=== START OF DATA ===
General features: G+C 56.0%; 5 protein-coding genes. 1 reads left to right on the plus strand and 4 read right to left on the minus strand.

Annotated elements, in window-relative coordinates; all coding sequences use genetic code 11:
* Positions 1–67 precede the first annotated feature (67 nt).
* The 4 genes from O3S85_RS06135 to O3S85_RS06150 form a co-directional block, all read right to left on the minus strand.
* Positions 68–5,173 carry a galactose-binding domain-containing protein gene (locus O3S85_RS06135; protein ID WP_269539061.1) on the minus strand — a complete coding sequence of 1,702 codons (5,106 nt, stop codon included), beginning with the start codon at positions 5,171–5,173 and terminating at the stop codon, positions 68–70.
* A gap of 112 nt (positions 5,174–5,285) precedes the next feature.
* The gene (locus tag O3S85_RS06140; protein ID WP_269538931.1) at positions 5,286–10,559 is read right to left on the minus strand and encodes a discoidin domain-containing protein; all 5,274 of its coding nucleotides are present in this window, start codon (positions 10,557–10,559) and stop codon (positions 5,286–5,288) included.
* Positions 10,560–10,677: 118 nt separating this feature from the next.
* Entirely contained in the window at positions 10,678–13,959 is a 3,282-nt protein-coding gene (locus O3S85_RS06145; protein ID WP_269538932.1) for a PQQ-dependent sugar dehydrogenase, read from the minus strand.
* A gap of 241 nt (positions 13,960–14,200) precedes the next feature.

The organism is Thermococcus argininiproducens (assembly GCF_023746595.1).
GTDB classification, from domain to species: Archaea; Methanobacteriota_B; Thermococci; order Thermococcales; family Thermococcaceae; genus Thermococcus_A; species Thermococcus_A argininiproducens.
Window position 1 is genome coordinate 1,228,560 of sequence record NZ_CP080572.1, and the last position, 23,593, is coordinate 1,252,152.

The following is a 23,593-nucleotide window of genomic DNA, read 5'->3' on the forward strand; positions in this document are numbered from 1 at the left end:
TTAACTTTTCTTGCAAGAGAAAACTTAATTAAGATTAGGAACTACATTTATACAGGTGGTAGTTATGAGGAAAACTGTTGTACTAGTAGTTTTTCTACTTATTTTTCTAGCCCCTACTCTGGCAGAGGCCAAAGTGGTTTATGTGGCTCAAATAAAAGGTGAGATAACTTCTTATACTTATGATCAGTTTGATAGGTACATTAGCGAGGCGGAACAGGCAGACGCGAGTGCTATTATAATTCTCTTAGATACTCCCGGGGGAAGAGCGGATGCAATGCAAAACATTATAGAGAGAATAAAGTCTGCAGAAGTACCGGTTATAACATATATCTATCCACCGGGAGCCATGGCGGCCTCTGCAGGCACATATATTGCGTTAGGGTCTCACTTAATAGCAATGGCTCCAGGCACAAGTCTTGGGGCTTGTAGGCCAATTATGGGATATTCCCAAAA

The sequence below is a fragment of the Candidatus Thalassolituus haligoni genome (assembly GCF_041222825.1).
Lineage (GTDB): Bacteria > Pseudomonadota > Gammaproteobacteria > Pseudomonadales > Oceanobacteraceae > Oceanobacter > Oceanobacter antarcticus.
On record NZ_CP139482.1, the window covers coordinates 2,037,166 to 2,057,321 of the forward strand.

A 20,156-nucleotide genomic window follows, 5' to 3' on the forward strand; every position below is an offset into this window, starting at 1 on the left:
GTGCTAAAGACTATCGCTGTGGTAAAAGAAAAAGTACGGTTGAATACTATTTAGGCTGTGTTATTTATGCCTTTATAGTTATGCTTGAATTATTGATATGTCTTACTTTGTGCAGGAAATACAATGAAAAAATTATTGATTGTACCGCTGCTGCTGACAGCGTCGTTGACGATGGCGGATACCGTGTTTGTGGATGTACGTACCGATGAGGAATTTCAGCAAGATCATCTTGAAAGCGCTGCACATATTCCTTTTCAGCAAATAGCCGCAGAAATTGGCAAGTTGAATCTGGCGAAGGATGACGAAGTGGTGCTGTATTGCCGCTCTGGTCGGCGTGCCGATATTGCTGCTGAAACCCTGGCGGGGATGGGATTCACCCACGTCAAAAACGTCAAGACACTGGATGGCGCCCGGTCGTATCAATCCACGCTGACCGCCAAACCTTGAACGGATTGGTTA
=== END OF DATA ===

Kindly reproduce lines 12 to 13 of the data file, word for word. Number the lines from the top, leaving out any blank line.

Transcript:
GTDB classification, from domain to species: Archaea; Methanobacteriota_B; Thermococci; order Thermococcales; family Thermococcaceae; genus Thermococcus_A; species Thermococcus_A argininiproducens.
Window position 1 is genome coordinate 1,228,560 of sequence record NZ_CP080572.1, and the last position, 23,593, is coordinate 1,252,152.